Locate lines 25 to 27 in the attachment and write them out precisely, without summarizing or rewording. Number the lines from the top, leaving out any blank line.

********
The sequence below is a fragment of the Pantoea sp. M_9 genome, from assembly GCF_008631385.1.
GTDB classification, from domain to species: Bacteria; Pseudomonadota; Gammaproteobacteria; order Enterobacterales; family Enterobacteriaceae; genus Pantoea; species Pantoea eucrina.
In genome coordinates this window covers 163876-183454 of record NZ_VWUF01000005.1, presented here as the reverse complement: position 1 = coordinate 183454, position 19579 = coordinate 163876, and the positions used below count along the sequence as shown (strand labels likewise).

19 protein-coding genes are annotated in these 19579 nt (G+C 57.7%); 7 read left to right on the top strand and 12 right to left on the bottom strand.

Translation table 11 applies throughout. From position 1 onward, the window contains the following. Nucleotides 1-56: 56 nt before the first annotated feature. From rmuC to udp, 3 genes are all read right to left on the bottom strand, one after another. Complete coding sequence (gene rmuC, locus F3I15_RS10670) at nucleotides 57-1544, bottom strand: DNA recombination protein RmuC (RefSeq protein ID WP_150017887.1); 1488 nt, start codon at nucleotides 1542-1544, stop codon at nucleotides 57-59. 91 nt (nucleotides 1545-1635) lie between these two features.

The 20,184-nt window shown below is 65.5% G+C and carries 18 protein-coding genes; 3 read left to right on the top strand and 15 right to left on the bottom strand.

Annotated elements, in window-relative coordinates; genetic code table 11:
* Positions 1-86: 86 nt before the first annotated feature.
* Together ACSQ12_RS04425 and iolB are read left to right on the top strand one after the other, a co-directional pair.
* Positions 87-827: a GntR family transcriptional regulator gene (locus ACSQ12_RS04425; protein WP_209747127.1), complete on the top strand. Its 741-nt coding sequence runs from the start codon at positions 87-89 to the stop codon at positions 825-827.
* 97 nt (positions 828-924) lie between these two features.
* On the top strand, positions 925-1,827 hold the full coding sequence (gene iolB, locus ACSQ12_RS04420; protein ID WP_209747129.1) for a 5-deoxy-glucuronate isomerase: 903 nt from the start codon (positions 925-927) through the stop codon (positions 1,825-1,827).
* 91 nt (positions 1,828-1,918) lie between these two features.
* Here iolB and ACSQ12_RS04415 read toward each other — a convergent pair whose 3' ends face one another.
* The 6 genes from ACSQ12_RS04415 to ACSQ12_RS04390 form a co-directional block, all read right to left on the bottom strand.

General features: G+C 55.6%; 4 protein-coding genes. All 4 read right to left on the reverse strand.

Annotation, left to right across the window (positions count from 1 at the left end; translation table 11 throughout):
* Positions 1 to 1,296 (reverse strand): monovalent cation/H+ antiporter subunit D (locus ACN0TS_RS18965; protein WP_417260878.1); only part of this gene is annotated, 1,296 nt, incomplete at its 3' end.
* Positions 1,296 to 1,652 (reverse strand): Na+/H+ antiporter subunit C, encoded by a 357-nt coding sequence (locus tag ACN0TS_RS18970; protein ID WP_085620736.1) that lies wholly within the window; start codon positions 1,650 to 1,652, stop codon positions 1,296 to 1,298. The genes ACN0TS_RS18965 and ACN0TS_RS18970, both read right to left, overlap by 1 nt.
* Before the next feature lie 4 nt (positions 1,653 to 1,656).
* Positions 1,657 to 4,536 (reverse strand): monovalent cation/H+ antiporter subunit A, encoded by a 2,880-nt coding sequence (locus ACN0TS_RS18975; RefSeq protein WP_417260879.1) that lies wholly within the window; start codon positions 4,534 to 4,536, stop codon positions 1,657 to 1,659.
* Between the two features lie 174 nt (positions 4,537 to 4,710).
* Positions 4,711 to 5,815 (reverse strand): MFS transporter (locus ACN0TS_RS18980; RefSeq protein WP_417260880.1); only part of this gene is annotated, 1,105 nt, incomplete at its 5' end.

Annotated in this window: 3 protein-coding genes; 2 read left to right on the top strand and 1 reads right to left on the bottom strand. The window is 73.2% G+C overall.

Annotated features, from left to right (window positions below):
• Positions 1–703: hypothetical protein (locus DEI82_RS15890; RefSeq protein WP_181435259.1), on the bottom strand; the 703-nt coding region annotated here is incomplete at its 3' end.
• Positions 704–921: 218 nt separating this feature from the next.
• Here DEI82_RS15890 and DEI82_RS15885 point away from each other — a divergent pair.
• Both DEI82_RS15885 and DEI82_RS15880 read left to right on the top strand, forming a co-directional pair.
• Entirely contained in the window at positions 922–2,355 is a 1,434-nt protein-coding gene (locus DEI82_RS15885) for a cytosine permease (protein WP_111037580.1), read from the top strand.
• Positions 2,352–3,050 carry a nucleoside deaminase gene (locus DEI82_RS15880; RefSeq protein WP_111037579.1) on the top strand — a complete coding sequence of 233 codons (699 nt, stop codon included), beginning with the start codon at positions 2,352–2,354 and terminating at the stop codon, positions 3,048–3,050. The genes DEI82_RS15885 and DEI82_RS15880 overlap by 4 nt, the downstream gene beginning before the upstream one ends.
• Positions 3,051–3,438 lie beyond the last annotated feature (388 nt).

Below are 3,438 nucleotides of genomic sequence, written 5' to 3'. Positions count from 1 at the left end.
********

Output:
Annotated features, from left to right (window positions below):
• Positions 1–703: hypothetical protein (locus DEI82_RS15890; RefSeq protein WP_181435259.1), on the bottom strand; the 703-nt coding region annotated here is incomplete at its 3' end.
• Positions 704–921: 218 nt separating this feature from the next.